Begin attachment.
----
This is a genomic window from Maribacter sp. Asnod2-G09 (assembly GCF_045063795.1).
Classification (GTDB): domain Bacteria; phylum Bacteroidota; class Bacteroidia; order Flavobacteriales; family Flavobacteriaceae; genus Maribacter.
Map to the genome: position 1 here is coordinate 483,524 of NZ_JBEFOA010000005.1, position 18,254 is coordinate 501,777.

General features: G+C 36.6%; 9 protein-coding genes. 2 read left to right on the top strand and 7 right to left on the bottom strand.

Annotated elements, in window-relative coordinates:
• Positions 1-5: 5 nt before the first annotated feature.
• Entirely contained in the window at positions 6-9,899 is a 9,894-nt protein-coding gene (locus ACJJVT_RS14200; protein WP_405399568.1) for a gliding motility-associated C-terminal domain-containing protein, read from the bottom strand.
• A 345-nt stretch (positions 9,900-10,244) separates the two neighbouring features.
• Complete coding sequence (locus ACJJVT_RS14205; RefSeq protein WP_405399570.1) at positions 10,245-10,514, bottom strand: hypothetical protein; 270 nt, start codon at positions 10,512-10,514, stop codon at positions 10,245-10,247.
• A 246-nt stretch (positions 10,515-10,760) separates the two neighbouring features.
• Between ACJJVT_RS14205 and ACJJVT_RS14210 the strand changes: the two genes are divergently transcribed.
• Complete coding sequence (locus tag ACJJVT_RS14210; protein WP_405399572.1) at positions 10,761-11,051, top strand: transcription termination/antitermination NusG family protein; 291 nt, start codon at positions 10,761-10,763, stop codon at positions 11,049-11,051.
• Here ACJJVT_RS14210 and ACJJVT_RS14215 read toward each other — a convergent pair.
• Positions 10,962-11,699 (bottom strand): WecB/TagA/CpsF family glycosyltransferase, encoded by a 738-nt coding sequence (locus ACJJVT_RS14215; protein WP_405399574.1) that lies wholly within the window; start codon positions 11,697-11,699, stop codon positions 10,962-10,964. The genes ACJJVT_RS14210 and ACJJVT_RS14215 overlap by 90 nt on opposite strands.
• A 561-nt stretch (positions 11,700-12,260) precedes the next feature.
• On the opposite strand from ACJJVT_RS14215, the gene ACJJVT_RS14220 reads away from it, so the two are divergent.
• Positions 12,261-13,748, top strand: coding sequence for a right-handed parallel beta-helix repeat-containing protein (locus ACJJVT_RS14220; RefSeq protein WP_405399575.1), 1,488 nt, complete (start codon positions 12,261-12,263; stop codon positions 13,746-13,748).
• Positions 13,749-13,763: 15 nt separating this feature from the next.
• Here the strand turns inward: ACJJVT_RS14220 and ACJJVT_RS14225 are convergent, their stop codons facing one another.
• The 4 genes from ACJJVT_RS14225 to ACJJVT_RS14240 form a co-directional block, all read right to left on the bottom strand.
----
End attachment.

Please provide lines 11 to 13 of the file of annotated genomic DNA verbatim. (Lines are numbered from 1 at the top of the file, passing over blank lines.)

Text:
• Between ACJJVT_RS14205 and ACJJVT_RS14210 the strand changes: the two genes are divergently transcribed.
• Complete coding sequence (locus tag ACJJVT_RS14210; protein WP_405399572.1) at positions 10,761-11,051, top strand: transcription termination/antitermination NusG family protein; 291 nt, start codon at positions 10,761-10,763, stop codon at positions 11,049-11,051.
• Here ACJJVT_RS14210 and ACJJVT_RS14215 read toward each other — a convergent pair.